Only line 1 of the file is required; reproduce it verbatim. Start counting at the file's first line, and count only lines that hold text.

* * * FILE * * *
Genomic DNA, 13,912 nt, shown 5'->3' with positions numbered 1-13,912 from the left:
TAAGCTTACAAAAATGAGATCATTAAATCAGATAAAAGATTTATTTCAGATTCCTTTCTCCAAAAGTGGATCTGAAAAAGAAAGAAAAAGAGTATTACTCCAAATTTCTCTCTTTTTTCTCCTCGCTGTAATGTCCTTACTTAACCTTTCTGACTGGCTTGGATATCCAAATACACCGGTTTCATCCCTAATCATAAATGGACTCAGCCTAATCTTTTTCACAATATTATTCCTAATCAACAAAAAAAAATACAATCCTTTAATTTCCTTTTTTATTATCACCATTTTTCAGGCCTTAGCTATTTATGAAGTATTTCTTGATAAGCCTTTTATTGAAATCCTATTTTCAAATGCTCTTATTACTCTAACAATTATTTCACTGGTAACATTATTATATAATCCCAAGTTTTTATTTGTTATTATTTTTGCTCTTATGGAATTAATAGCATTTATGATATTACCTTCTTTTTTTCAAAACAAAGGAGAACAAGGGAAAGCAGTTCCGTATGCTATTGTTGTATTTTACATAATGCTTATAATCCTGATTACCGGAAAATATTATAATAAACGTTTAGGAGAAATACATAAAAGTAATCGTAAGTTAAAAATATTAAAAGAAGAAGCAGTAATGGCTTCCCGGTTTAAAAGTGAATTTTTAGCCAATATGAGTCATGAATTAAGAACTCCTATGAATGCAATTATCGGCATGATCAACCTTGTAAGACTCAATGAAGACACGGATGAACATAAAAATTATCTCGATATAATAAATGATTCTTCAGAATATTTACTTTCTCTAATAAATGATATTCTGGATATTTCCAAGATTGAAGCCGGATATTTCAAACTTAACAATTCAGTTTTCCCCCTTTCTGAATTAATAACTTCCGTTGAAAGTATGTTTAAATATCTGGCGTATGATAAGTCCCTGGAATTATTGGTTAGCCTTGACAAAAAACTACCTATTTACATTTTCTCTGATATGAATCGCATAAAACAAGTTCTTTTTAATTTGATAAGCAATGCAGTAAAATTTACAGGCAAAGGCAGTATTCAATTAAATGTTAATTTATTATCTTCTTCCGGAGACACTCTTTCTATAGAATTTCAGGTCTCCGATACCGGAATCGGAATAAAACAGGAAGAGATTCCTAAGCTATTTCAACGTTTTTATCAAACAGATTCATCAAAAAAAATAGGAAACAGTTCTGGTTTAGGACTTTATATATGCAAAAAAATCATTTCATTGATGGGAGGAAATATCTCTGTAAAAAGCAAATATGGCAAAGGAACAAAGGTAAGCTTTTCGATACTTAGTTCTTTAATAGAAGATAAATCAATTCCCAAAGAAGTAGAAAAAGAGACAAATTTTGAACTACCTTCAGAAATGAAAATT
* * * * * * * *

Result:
Genomic DNA, 13,912 nt, shown 5'->3' with positions numbered 1-13,912 from the left: